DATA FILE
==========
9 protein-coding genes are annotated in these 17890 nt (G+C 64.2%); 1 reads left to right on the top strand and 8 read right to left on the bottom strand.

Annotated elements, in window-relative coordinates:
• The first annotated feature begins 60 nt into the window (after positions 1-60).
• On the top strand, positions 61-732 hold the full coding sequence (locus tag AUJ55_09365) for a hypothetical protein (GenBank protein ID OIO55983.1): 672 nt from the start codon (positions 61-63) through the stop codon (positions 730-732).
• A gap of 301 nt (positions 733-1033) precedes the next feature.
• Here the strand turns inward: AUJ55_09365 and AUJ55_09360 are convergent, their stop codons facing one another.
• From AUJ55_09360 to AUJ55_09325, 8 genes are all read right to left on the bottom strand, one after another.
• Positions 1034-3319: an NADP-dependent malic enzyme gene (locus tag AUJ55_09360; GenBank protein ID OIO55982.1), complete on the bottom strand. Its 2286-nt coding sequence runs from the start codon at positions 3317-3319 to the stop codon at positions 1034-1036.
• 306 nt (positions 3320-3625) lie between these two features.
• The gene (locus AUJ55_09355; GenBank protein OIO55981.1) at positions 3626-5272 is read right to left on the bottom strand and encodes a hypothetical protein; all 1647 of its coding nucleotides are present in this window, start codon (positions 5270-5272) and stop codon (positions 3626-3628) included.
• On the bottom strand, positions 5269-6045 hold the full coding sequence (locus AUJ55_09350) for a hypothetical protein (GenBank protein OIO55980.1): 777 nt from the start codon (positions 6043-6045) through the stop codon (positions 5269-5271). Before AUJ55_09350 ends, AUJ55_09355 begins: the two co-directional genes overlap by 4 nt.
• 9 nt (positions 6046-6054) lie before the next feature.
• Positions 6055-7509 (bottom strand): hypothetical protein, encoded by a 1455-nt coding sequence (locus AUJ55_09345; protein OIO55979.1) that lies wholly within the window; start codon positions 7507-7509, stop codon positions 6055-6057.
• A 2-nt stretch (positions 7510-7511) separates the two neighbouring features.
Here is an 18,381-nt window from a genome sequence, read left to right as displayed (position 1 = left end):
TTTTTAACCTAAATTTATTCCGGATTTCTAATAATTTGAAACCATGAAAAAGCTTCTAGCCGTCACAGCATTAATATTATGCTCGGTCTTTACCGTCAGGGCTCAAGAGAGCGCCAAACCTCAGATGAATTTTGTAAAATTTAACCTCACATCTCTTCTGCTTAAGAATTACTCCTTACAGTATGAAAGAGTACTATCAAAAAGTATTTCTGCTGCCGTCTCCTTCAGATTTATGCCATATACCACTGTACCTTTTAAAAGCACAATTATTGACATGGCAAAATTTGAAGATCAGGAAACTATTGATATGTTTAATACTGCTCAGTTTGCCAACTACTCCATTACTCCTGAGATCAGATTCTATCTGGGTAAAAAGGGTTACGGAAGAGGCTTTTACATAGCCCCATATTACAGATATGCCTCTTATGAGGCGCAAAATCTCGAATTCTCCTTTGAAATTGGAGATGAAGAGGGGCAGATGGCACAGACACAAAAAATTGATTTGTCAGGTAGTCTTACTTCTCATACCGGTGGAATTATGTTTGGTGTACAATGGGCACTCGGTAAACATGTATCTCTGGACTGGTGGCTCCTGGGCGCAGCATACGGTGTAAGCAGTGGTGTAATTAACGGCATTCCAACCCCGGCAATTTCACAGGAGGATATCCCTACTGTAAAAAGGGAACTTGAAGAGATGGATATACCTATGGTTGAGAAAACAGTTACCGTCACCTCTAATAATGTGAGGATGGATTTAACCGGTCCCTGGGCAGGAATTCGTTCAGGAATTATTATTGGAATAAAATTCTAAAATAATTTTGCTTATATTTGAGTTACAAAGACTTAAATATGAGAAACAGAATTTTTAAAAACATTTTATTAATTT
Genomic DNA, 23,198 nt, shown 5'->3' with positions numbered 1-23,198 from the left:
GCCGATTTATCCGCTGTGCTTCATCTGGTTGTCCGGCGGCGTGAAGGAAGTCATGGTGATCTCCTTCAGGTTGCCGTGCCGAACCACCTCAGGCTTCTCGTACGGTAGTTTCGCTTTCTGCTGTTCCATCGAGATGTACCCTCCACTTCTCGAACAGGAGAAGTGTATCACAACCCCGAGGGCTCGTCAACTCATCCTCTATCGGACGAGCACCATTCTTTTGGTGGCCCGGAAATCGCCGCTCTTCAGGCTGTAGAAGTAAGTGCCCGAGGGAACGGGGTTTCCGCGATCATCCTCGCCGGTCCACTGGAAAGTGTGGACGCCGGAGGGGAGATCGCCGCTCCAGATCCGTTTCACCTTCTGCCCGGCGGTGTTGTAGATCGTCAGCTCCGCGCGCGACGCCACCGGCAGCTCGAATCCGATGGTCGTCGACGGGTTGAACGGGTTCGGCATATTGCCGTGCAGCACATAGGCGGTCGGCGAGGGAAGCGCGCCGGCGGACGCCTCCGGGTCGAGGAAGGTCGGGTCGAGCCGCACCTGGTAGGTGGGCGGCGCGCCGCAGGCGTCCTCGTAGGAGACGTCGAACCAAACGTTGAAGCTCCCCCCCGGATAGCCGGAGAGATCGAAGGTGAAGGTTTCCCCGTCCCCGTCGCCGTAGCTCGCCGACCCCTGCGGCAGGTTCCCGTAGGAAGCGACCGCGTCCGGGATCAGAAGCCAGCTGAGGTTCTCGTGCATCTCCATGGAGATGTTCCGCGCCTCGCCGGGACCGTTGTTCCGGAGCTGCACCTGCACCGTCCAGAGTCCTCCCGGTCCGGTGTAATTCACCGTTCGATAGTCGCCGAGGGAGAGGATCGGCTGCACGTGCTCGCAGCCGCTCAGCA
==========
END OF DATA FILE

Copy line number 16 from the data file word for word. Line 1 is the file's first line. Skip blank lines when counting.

TTTTTAACCTAAATTTATTCCGGATTTCTAATAATTTGAAACCATGAAAAAGCTTCTAGCCGTCACAGCATTAATATTATGCTCGGTCTTTACCGTCAGGGCTCAAGAGAGCGCCAAACCTCAGATGAATTTTGTAAAATTTAACCTCACATCTCTTCTGCTTAAGAATTACTCCTTACAGTATGAAAGAGTACTATCAAAAAGTATTTCTGCTGCCGTCTCCTTCAGATTTATGCCATATACCACTGTACCTTTTAAAAGCACAATTATTGACATGGCAAAATTTGAAGATCAGGAAACTATTGATATGTTTAATACTGCTCAGTTTGCCAACTACTCCATTACTCCTGAGATCAGATTCTATCTGGGTAAAAAGGGTTACGGAAGAGGCTTTTACATAGCCCCATATTACAGATATGCCTCTTATGAGGCGCAAAATCTCGAATTCTCCTTTGAAATTGGAGATGAAGAGGGGCAGATGGCACAGACACAAAAAATTGATTTGTCAGGTAGTCTTACTTCTCATACCGGTGGAATTATGTTTGGTGTACAATGGGCACTCGGTAAACATGTATCTCTGGACTGGTGGCTCCTGGGCGCAGCATACGGTGTAAGCAGTGGTGTAATTAACGGCATTCCAACCCCGGCAATTTCACAGGAGGATATCCCTACTGTAAAAAGGGAACTTGAAGAGATGGATATACCTATGGTTGAGAAAACAGTTACCGTCACCTCTAATAATGTGAGGATGGATTTAACCGGTCCCTGGGCAGGAATTCGTTCAGGAATTATTATTGGAATAAAATTCTAAAATAATTTTGCTTATATTTGAGTTACAAAGACTTAAATATGAGAAACAGAATTTTTAAAAACATTTTATTAATTT